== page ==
Cedar Cut (small version), 2008, oil/panel, 30" x 30" is a very formal composition. There are two versions of this painting (the larger 48 x 48 is shown below). I have been seeing clusters of trees as sculptural objects, shaped by nature but also influenced by the work of man (for example when farmers or developers create fields leaving bits of the old forest).
I like the way the individual trees (cedars in this case) merge together into one single mass. The mass organizes itself in an organic way, shaped by the natural growth patterns of the trees as well as by wind, light, water and so on. The pleasure of carefully shaping the mass on the canvas and then defining it's texture and the way light strikes is something I love.
When creating the composition I pay careful attention to the space around the central mass and the edges of the square surface. The amount of field I place in front and how high up the canvas the horizon line is set are critical to the success of the work.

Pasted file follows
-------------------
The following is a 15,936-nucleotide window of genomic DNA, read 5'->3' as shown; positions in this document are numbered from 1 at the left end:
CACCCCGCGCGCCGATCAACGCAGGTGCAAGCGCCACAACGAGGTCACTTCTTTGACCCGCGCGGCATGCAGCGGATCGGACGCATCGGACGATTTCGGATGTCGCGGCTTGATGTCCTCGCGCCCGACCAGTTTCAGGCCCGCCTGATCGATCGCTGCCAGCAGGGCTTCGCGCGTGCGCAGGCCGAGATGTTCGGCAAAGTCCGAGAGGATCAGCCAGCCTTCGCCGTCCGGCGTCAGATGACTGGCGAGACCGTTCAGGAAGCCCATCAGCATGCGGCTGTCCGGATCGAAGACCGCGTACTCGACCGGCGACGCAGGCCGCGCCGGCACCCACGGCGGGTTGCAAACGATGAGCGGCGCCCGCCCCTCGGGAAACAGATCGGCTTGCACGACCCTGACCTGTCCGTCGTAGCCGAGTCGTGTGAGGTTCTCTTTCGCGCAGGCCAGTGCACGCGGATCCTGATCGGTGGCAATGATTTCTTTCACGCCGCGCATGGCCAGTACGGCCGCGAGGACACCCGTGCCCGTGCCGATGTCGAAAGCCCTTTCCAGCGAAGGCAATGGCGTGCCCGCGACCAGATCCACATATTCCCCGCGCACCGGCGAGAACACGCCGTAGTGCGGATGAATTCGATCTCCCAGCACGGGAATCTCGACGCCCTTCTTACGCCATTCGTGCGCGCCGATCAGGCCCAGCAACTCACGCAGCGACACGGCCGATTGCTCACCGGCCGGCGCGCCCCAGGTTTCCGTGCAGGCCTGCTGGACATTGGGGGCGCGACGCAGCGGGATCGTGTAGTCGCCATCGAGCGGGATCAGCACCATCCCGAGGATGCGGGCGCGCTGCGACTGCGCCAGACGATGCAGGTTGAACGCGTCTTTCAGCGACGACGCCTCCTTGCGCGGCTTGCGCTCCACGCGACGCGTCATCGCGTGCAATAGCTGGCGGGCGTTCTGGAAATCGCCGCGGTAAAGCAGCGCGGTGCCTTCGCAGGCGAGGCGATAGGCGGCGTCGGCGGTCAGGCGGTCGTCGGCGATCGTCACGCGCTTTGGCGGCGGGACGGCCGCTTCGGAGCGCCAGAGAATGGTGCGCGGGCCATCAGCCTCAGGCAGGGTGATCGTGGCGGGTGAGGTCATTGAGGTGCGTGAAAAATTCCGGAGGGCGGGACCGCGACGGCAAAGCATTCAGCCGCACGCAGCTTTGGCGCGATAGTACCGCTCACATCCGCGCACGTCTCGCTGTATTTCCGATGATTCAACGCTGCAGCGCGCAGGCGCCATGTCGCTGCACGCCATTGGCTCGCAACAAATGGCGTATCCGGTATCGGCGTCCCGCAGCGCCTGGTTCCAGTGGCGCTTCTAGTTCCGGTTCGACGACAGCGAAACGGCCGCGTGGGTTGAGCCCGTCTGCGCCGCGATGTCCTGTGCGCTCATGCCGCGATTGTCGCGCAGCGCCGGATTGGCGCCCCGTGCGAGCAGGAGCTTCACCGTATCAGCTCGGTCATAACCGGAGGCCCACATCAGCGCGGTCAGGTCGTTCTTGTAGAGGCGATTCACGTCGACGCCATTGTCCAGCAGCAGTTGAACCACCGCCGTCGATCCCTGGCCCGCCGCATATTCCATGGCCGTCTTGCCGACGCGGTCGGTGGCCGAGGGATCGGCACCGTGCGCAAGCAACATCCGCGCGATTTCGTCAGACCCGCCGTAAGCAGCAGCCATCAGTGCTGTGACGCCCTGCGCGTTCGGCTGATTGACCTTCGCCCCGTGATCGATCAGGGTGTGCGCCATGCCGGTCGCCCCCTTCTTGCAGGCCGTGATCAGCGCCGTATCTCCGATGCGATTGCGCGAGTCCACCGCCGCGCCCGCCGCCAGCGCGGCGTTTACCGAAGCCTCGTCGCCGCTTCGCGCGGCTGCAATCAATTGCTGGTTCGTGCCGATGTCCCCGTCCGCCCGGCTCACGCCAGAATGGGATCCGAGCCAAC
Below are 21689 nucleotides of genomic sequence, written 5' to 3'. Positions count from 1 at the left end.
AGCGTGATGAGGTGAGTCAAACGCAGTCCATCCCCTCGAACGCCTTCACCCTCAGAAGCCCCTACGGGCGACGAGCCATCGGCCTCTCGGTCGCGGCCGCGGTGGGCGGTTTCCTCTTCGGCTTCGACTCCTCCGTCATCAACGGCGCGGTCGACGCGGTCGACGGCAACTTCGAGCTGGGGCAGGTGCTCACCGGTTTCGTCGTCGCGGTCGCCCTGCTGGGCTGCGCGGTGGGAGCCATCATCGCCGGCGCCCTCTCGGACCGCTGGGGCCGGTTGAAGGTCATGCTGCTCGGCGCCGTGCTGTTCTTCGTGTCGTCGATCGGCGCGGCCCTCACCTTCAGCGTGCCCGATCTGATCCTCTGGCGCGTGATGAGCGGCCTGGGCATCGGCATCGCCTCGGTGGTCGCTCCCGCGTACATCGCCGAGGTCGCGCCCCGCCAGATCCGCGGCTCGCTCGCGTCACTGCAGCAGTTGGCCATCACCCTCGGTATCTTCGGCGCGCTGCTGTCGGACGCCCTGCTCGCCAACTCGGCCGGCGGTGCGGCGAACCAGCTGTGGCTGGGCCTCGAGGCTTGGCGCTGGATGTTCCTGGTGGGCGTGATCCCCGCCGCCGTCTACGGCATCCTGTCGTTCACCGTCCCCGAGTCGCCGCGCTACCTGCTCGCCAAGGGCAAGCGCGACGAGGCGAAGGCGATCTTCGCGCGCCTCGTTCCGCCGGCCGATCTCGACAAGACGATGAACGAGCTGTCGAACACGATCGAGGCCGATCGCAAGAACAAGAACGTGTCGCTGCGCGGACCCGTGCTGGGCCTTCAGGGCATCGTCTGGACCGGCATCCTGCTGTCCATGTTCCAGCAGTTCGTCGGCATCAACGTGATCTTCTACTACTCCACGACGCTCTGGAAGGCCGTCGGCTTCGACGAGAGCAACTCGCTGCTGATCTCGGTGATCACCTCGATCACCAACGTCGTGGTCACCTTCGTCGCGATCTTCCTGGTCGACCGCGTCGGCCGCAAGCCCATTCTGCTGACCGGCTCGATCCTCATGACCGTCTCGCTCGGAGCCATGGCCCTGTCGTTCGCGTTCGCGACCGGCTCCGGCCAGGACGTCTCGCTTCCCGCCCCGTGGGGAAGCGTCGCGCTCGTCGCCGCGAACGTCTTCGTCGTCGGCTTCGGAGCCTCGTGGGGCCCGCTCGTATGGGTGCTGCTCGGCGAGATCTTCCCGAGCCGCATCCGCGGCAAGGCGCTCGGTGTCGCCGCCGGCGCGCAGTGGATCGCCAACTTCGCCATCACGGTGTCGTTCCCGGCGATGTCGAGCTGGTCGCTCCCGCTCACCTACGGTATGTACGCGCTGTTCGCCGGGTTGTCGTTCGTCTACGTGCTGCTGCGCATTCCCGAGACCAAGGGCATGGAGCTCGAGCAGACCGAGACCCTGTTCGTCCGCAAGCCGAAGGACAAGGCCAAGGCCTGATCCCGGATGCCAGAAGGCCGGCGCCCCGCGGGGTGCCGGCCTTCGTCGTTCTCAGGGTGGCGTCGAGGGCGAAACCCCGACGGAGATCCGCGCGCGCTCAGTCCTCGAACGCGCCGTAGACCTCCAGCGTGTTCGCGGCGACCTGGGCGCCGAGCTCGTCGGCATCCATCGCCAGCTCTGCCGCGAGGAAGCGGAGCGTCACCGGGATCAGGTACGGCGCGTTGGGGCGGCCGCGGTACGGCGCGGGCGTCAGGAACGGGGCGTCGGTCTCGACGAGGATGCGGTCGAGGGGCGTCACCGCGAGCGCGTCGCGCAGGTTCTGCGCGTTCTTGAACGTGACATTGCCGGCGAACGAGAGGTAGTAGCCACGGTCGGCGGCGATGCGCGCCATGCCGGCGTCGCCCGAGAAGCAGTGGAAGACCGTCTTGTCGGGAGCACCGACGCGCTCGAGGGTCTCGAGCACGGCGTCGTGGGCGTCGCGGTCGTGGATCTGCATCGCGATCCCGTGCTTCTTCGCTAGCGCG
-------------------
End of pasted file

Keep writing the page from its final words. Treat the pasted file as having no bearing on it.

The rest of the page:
Surprisingly, the idea for this image was inspired by a trip (one of many) to northern New Mexico where I had a chance to appreciate the natural wonder of "Shiprock". This jutting mount coming out of a desert plane has stayed in my head. It's magical, mysterious and very spiritual.
Here is the larger version of Cedar Cut (48 x 48).
The Durham Art Gallery has this painting on display as part of a group show titled Arboreal. The show runs from March 21, 2009 - May, 18, 2009.